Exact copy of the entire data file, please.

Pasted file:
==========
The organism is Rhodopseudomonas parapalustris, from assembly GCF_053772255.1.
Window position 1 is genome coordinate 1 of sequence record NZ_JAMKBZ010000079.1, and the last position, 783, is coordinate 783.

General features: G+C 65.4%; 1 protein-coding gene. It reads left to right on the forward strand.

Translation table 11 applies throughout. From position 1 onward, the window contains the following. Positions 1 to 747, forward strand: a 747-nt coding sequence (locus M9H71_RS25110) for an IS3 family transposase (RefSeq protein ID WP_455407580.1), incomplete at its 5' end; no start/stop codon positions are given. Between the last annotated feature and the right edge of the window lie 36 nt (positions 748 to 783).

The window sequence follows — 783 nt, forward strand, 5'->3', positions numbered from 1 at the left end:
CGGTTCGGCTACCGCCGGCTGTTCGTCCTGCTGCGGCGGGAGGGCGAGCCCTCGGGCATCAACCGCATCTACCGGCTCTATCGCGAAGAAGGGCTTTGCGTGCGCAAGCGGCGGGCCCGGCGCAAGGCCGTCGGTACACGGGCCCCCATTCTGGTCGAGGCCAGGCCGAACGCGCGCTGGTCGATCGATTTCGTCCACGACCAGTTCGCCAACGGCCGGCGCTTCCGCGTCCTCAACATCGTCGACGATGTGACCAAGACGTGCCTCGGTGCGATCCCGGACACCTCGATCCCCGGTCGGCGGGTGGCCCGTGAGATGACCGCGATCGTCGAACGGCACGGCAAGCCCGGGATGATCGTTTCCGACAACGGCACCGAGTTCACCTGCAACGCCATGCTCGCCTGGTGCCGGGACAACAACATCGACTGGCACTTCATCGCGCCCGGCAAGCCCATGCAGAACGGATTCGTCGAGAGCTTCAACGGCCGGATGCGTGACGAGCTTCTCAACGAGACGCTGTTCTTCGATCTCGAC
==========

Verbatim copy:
The organism is Rhodopseudomonas parapalustris, from assembly GCF_053772255.1.
Window position 1 is genome coordinate 1 of sequence record NZ_JAMKBZ010000079.1, and the last position, 783, is coordinate 783.

General features: G+C 65.4%; 1 protein-coding gene. It reads left to right on the forward strand.

Translation table 11 applies throughout. From position 1 onward, the window contains the following. Positions 1 to 747, forward strand: a 747-nt coding sequence (locus M9H71_RS25110) for an IS3 family transposase (RefSeq protein ID WP_455407580.1), incomplete at its 5' end; no start/stop codon positions are given. Between the last annotated feature and the right edge of the window lie 36 nt (positions 748 to 783).

The window sequence follows — 783 nt, forward strand, 5'->3', positions numbered from 1 at the left end:
CGGTTCGGCTACCGCCGGCTGTTCGTCCTGCTGCGGCGGGAGGGCGAGCCCTCGGGCATCAACCGCATCTACCGGCTCTATCGCGAAGAAGGGCTTTGCGTGCGCAAGCGGCGGGCCCGGCGCAAGGCCGTCGGTACACGGGCCCCCATTCTGGTCGAGGCCAGGCCGAACGCGCGCTGGTCGATCGATTTCGTCCACGACCAGTTCGCCAACGGCCGGCGCTTCCGCGTCCTCAACATCGTCGACGATGTGACCAAGACGTGCCTCGGTGCGATCCCGGACACCTCGATCCCCGGTCGGCGGGTGGCCCGTGAGATGACCGCGATCGTCGAACGGCACGGCAAGCCCGGGATGATCGTTTCCGACAACGGCACCGAGTTCACCTGCAACGCCATGCTCGCCTGGTGCCGGGACAACAACATCGACTGGCACTTCATCGCGCCCGGCAAGCCCATGCAGAACGGATTCGTCGAGAGCTTCAACGGCCGGATGCGTGACGAGCTTCTCAACGAGACGCTGTTCTTCGATCTCGAC